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What Bekey Didn’t Know

This story is based on Genesis 24 - Listen to Genesis 24 in Real Audio Listen to this chapter.

Bekey gave the man a drink then offered to water her camels too.“Mom, I’m ready to go refill the water jar. The sun’s getting lower and I don’t want it to get dark before I return.” Bekey called out. It had been a normal day; Rebekah had gone about her chores as usual totally unaware that God intended that her life would be completely changed by that evening.

It was customary that in the evening when it wasn’t quite so hot the young ladies of the town would go to the well to draw the water needed for the family. It was hard work drawing the water and carrying it in those heavy clay pots back home to the family but Rebekah didn’t mind it. It was just another way she could help out. She hefted the water jar onto her shoulder and headed out the door. On the way she met up with other girls in the neighborhood and they chatted as they walked to the well. As they drew near, they noticed some men with ten camels over near the well. “I wonder who they are and what they’re doing here,” said Bekey quietly, “and is that old man in front praying?”

“I don’t know,” replied her friend, “but I sure wouldn’t want to have to water all those camels. They look thirsty! Carrying water for my family is enough for me.”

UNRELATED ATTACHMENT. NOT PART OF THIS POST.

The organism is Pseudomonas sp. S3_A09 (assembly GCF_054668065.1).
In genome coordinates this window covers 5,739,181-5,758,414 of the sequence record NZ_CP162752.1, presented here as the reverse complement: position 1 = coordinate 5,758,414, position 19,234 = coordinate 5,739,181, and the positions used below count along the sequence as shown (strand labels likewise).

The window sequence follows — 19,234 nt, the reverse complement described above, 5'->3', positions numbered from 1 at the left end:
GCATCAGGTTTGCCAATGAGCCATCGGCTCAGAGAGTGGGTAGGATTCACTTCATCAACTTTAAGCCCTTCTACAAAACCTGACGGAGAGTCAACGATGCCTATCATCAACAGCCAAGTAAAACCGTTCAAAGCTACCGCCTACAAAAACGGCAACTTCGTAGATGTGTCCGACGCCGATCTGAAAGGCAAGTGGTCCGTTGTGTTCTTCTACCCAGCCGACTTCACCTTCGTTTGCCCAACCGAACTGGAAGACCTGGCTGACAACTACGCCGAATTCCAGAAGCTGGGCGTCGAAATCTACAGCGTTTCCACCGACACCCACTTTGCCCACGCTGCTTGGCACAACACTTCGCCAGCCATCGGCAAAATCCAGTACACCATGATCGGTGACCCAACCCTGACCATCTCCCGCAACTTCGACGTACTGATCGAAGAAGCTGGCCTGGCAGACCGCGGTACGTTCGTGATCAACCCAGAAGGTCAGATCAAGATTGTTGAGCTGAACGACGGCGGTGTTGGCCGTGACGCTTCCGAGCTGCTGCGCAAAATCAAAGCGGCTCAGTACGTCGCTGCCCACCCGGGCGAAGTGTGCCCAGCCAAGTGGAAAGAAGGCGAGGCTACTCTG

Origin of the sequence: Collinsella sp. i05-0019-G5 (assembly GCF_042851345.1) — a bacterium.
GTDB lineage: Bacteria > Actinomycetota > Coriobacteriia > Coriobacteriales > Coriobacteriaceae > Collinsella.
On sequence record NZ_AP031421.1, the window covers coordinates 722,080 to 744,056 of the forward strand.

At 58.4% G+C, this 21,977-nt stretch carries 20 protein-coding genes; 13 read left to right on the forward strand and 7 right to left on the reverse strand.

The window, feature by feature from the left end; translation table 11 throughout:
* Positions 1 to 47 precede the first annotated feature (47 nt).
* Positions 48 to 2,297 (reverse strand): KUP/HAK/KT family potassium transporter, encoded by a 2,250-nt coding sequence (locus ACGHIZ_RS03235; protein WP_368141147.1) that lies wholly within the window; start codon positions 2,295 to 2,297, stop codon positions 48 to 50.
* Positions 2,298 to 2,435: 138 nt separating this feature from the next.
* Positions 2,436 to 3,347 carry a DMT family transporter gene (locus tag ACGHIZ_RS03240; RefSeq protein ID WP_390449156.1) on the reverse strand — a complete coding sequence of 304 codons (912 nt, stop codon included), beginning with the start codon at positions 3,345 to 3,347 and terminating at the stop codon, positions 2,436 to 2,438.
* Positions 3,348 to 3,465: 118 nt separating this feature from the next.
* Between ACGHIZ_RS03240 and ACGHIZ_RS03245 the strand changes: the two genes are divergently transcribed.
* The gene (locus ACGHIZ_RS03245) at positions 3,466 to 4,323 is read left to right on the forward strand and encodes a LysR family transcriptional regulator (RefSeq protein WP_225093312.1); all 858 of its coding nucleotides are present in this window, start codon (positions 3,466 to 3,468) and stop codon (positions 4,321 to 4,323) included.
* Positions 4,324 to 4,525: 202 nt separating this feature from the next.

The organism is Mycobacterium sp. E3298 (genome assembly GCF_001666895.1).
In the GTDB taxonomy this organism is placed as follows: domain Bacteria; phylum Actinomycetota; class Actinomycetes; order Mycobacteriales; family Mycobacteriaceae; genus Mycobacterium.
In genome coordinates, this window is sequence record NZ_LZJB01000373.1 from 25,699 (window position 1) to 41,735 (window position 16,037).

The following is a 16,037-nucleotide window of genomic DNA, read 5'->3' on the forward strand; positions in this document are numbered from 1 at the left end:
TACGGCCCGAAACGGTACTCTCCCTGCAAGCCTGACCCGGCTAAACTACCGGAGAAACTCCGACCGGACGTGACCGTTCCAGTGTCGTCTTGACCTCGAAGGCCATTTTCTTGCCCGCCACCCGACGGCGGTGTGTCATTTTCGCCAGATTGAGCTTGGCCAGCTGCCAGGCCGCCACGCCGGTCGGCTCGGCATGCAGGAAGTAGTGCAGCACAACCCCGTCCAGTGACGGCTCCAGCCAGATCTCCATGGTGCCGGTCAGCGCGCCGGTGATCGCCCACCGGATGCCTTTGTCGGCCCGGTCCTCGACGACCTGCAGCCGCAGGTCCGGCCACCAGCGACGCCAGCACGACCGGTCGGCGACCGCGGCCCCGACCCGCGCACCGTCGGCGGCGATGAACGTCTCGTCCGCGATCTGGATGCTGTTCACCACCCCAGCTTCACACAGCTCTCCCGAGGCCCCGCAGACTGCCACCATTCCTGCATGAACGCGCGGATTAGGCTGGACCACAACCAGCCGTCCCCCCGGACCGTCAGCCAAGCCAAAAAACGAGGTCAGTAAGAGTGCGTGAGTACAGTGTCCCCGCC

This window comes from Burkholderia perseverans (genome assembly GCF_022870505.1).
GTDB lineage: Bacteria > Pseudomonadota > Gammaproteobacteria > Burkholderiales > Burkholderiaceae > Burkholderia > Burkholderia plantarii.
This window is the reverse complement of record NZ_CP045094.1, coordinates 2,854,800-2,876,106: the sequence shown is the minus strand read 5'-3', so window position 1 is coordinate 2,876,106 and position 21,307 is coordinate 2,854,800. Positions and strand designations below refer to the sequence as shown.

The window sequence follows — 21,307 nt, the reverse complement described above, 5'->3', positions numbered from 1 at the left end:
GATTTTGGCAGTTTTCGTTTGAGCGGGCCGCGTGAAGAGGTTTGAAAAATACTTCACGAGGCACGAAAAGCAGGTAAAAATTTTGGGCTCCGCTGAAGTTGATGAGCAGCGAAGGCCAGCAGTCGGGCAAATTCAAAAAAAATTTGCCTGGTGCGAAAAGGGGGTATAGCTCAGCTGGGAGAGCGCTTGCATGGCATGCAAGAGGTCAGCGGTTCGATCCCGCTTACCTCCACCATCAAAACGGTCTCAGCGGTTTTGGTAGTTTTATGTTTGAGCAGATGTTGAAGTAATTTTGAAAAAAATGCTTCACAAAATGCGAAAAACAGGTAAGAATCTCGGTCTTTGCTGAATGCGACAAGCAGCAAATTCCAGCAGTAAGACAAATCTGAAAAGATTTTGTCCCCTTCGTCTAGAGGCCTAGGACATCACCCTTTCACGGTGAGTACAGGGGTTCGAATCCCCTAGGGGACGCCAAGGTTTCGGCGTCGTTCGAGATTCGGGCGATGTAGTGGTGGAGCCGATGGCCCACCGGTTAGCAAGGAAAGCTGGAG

Bekey didn’t think much more about the men as she went down to the spring and filled her jar. But as she came back up lugging the jar the old man ran to meet her. “May I have a drink of water?”

Camel“Certainly,” she smiled as she hurried to lower her jar from her shoulder and give the man a drink, “Your camels also look thirsty, I’ll water them too.” Bekey offered emptying the rest of her jar’s contents into the watering trough then running back to the spring to refill it. Camels are thirsty creatures so it took a long time for Bekey to get enough water for them. Back and forth, back and forth Bekey went filling her jar at the well and emptying it into the trough then filling the jar again.

Ever since she was a little girl, Bekey had enjoyed helping people. Her mom had told her that God had given her a servant’s heart! It was a gift she had treasured; and as she grew up, she cheerfully served her family and responsibly saw to her duties. Ever since she was a little girl, Bekey had enjoyed helping people.All the while God had been watching her. He noticed that she had developed a character of selflessness. She got joy out of service. The wonderful thing was that she was like this whether she thought it mattered or not.

But today God was not the only one watching her service. She didn’t notice, but as she went back and forth back and forth between the well and the camels’ trough this old man was watching her carefully. You see, he had just prayed a special prayer and now he was watching to see if Rebekah was the answer to that prayer.